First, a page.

The glass vial was kept on a window sill and when it happened to be exposed to the sun, the female was seen to move the globular egg cocoon from the high temperature round to the shady side of the dead leaf. From this second cocoon only six spiderlings survived to pass through the first moult. Not all the remainder had been eaten; some died before they had been completely hatched from the eggs. The female died on 18th August. The young spiders which dispersed, would, if not eaten by predators, grow to the sub-adult stage and start to over-winter in the late autumn to begin the cycle all over again. As far as I am aware this is the first time that the life cycle of this species has been recorded, and of course it shows that this can be done by patient observance, with the minimum of equipment without leaving the house! At the same time I was also curious about the other species T. melanurum. When I went to look for specimens I found them to be quite common, and gravid females were numerous at the beginning of June on drystone walls in Borrowdale and at Buttermere. The webs are spun in the open spaces about 20 mm between the flat slate stones. Some of these are rather irregular in shape but in favourable situations they can be somewhat conical in shape, open at the top and bottom, rather like flimsy lampshades. Looking at my record cards, I saw that I had drawn one of these when I first collected the species at Rosthwaite in Borrowdale and at Wastdale Head in 1950 which the late Dr Alex La Touche identified for me as Theridion denticulatum before the Ray Society volumes on British spiders were published.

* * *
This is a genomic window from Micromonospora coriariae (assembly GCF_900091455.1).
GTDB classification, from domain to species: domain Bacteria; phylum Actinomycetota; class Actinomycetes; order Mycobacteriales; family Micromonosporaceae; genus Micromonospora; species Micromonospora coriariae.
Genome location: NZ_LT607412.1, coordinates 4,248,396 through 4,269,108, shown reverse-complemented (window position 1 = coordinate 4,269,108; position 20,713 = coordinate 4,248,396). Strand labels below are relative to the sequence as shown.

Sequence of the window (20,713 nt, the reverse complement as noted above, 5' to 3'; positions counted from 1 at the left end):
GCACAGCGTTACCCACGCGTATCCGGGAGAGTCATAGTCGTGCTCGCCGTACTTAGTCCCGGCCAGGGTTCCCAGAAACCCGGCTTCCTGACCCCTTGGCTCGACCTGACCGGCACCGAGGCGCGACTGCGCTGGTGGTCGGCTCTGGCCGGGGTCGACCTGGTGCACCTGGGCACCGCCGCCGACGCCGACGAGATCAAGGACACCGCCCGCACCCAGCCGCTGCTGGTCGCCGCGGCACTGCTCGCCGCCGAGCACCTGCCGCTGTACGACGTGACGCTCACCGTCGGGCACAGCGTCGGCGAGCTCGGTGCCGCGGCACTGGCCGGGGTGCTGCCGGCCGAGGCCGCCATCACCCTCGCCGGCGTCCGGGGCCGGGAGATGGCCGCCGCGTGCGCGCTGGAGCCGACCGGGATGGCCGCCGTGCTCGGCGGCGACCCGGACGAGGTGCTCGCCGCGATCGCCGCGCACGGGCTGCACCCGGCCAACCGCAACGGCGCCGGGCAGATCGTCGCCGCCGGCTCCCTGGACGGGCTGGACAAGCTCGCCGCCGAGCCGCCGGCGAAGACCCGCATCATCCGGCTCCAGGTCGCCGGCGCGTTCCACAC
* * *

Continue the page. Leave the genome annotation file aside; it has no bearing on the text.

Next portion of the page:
Britten, H. (1912) The arachnids of Cumberland. Trans. Carlisle not. Hist. Soc. II: 42.
Locket, G. H., Millidge, A. F. & Merrett, P. (1974) British Spiders HI: Ray Society, London.
Added by John Partridge at 15:31 on Wed 11th Jan 2012. Return to Summary for Theridion mystaceum